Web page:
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Am J Clin Nutr. 2017 Jun;105(6):1362-1371. doi: 10.3945/ajcn.116.143248. Epub 2017 Apr 19.

Demographic, lifestyle, and genetic determinants of circulating concentrations of 25-hydroxyvitamin D and vitamin D-binding protein in African American and European American women.

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Departments of Cancer Prevention and Control and
Departments of Cancer Prevention and Control and.
Cancer Prevention and Control Program, Rutgers Cancer Institute of New Jersey, The State University of New Jersey, New Brunswick, NJ.
Biostatistics and Bioinformatics, Roswell Park Cancer Institute, Buffalo, NY.
Slone Epidemiology Center and.
Department of Biostatistics, School of Public Health, Boston University, Boston, MA; and.
Department of Epidemiology, Gillings School of Global Public Health, University of North Carolina at Chapel Hill, Chapel Hill, NC.


Background: Vitamin D may have anticancer activities. The high prevalence of vitamin D deficiency in African Americans (AAs) may be a contributing factor to the cancer health disparities between AAs and European Americans (EAs).Objectives: We compared concentrations of 25(OH)D and vitamin D-binding protein (VDBP) in AA and EA women and investigated determinants of the vitamin D-biomarker concentrations in both populations.Design: We used data and biospecimens from 909 AA and 847 EA healthy control subjects from the Carolina Breast Cancer Study (CBCS) and the Women's Circle of Health Study (WCHS) in the African American Breast Cancer Epidemiology and Risk Consortium. We measured plasma 25(OH)D and VDBP concentrations in all participants and genotyped 67 vitamin D-related genes in AA women only.Results: AA women had lower 25(OH)D concentrations than did EA women (mean ± SD: 14.2 ± 8.1 compared with 21.1 ± 11.5 ng/mL, respectively; P < 0.0001) but similar concentrations of VDBP (mean ± SD: 344 ± 133 compared with 336 ± 124 μg/mL, respectively; P = 0.25). With VDBP and other factors controlled for, the observed racial difference in 25(OH)D concentrations did not diminish. Relations of demographic and lifestyle factors with 25(OH)D were similar between AA and EA women. Although none of the genetic variants that have been identified in previous genome-wide association studies of 25(OH)D concentrations in EAs were significant (P > 0.05) in AAs, AA women who carried the allele of a functional single nucleotide polymorphism rs4988235, which has been previously associated with lactase expression and lactose tolerance, had higher dietary vitamin D intake and higher measured 25(OH)D concentrations.Conclusions: AA women have lower concentrations of total 25(OH)D than EA women do, but both groups have similar VDBP concentrations, suggesting that there are lower concentrations of free 25(OH)D in AAs. Although demographic and lifestyle determinants of 25(OH)D concentrations are similar between the 2 groups, genetic determinants may be ethnicity specific. Larger studies in AAs will be needed to fully elucidate the underlying determinants of low vitamin D concentrations in AA populations.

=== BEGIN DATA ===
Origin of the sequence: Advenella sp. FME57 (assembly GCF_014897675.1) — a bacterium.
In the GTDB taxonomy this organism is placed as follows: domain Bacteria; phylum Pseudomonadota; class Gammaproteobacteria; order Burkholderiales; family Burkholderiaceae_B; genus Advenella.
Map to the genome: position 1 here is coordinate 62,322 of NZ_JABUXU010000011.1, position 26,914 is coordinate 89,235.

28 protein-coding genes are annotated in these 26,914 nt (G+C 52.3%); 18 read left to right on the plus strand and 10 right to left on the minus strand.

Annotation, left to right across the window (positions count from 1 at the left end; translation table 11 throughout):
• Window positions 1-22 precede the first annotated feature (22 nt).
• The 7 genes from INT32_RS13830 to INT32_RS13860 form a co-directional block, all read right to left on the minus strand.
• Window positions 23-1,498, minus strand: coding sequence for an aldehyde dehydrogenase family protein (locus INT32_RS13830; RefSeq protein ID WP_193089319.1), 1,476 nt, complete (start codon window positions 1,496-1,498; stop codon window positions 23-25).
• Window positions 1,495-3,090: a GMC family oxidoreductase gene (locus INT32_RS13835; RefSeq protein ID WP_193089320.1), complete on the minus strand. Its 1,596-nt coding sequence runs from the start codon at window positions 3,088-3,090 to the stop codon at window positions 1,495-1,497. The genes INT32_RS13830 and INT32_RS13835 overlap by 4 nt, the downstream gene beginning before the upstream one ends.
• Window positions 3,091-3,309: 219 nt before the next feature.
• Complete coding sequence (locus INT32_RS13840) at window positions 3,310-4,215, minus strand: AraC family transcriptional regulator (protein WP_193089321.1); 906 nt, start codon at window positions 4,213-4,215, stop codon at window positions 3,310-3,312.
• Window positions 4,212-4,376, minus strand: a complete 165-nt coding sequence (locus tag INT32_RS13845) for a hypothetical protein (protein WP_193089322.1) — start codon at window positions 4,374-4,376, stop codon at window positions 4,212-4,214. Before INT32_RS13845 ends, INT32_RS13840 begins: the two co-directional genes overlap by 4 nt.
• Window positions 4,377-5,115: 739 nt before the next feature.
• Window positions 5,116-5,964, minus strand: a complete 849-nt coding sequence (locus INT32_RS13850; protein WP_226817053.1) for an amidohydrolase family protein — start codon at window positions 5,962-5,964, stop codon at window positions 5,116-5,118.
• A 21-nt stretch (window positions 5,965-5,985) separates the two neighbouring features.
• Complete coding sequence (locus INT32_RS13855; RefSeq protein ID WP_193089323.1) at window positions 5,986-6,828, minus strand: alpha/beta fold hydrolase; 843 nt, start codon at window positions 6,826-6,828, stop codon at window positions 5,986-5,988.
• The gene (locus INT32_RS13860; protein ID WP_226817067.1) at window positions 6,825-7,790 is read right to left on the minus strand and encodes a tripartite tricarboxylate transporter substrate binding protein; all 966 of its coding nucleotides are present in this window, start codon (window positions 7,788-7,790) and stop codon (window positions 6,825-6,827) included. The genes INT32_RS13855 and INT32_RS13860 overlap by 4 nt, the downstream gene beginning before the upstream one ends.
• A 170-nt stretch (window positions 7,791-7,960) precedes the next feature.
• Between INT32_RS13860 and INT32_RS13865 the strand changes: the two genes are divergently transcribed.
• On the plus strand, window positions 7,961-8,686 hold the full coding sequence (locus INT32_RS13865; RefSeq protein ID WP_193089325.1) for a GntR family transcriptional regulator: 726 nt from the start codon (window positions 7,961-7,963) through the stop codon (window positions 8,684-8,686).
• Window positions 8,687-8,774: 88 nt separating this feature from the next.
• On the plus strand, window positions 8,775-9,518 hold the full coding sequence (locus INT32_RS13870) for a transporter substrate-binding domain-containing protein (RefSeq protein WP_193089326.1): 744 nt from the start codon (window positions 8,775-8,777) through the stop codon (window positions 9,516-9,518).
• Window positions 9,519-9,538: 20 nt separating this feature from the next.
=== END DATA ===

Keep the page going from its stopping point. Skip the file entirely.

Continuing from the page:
African American; European American; racial disparity; vitamin D; vitamin D–binding protein

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